A Massachusetts-based nonprofit that fed Coast Guard families during last year's 35-day-long government shutdown said it is prepared to do so again if this month's budget negotiations break down in Congress.

The House of Representatives is expected to pass a stopgap measure this week to avoid the government shutting down. However, it is unclear how long the measure would last, meaning a shutdown may still be possible before the end of the year.

During the last federal government shutdown, which spanned from late December to late January of this year and was the longest in U.S. history, the Massachusetts Military Support Foundation created pop-up food pantries for Coast Guard families around New England. President Don Cox said they fed over 12,000 people over 1 million pounds of food, and they’re prepared to do the same this year if necessary.

“The plan is there, it's on the shelf,” Cox said. “If we have to, we’ll pull out the book and away we go. We rent the trucks, we get the space, we pull out shelving and we feed the people that need to be fed.“

Cox said his organization is prepared to set up their mobile “empowerment centers,” which provide free food, clothing, supplies, personal hygiene products and pet supplies to federal workers. During the last shutdown, the nonprofit had emergency food pantries set up in Boston, Buzzard’s Bay, Rhode Island, New Hampshire and Connecticut.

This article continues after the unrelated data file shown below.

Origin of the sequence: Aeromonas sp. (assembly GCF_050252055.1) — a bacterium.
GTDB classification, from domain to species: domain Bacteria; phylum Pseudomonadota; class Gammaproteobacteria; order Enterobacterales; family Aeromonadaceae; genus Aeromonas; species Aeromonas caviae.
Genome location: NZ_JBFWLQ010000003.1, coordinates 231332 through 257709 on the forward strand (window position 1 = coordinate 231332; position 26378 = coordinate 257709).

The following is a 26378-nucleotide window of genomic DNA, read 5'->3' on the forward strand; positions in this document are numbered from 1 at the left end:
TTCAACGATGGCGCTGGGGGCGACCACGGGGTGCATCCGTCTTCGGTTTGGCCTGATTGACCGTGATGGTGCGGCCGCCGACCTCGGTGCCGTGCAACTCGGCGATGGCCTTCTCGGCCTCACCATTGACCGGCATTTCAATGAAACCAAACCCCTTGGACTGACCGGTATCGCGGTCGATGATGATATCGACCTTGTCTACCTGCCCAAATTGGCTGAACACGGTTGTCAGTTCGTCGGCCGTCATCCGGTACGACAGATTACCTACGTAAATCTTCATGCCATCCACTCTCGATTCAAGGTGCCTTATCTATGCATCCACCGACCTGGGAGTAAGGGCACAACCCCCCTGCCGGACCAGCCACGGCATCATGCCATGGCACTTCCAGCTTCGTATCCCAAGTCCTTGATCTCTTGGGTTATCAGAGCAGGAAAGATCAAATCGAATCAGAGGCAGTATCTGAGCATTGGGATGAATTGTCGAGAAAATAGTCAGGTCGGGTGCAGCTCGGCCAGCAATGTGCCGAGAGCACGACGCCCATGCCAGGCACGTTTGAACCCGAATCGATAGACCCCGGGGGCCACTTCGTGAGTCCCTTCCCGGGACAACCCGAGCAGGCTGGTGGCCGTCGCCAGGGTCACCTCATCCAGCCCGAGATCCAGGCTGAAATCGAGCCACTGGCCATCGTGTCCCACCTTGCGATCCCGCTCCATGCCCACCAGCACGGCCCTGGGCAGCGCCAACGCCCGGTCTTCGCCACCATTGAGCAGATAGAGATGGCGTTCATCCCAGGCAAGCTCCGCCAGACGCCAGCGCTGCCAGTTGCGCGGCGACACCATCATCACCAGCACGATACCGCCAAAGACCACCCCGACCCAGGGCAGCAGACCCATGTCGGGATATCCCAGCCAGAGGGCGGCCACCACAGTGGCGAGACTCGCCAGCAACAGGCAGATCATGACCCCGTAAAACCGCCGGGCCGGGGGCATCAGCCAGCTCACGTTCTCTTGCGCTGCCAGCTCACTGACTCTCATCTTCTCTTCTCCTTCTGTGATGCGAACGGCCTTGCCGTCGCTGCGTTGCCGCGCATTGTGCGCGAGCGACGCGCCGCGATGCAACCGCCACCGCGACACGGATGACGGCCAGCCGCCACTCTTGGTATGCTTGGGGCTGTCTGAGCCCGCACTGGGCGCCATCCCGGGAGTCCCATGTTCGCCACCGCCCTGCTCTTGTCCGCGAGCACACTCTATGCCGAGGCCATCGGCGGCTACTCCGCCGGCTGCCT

While last year, the Massachusetts Military Support Foundation served mainly Coast Guard members, Cox said this year they would expand their services to include any federal worker missing a paycheck.

“You know, there's a lot of people who work for the government that don't make a tremendous amount of money,” Cox said. “All it takes is one ripple on the pond to tip the boat upside down, and when that happens, someone's got to be there to assist those families.”

Congress willlikely vote this week to avoid a shutdown that would occur this Thursday, when government funding is set to expire. Congressional leaders are still negotiating spending levels for 2020 fiscal bills, and without a resolution, another shutdown may occur in late December.

The Trump administration has said they are willing to sign the month-long government funding package.

At an unrelated event on Sunday, U.S. Rep. Ayanna Pressley told WGBH News she would do everything in her power to avoid a shutdown.

“We know what this impact is on families, the sense of vulnerability and fragility that people are feeling when we are in these stop-gap situations over and over again,” Pressley said. “It impacts workers, it impacts families.”

In a statement to WGBH News, U.S. Rep. Seth Moulton also said he’s working to avoid another shutdown.

“Americans expect more than a government that’s just barely able to keep the lights on,” Moulton said. “When we lurch from one potential shutdown to the next, public servants can’t count on their paychecks and the military is unable to make the long term plans required to keep us safe.”

Cox said members of the Coast Guard community have already expressed anxiety to him about another potential shutdown. He said he wants them to know that his organization is ready to spring into action no matter what happens in Washington.

“We're not going to let people who have no dog in this fight suffer because two guys in Washington can't get along,” said Cox. “That's basically what it comes down to.”

WGBH News' Saraya Wintersmith contributed to this report.